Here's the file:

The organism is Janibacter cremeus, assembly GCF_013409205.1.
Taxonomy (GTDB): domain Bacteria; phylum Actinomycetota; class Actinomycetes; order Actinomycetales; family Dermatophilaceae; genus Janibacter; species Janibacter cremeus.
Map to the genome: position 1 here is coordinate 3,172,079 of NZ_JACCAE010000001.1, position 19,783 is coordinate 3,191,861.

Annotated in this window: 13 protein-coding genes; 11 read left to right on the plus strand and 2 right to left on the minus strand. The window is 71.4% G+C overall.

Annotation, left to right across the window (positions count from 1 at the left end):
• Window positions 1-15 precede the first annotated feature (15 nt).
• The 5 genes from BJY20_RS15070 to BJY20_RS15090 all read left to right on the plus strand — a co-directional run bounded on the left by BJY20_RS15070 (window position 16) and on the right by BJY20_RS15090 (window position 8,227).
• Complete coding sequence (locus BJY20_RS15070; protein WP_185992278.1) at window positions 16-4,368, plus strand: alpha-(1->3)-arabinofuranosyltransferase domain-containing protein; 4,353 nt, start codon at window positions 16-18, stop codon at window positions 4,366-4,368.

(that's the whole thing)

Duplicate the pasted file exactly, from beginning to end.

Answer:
The organism is Janibacter cremeus, assembly GCF_013409205.1.
Taxonomy (GTDB): domain Bacteria; phylum Actinomycetota; class Actinomycetes; order Actinomycetales; family Dermatophilaceae; genus Janibacter; species Janibacter cremeus.
Map to the genome: position 1 here is coordinate 3,172,079 of NZ_JACCAE010000001.1, position 19,783 is coordinate 3,191,861.

Annotated in this window: 13 protein-coding genes; 11 read left to right on the plus strand and 2 right to left on the minus strand. The window is 71.4% G+C overall.

Annotation, left to right across the window (positions count from 1 at the left end):
• Window positions 1-15 precede the first annotated feature (15 nt).
• The 5 genes from BJY20_RS15070 to BJY20_RS15090 all read left to right on the plus strand — a co-directional run bounded on the left by BJY20_RS15070 (window position 16) and on the right by BJY20_RS15090 (window position 8,227).
• Complete coding sequence (locus BJY20_RS15070; protein WP_185992278.1) at window positions 16-4,368, plus strand: alpha-(1->3)-arabinofuranosyltransferase domain-containing protein; 4,353 nt, start codon at window positions 16-18, stop codon at window positions 4,366-4,368.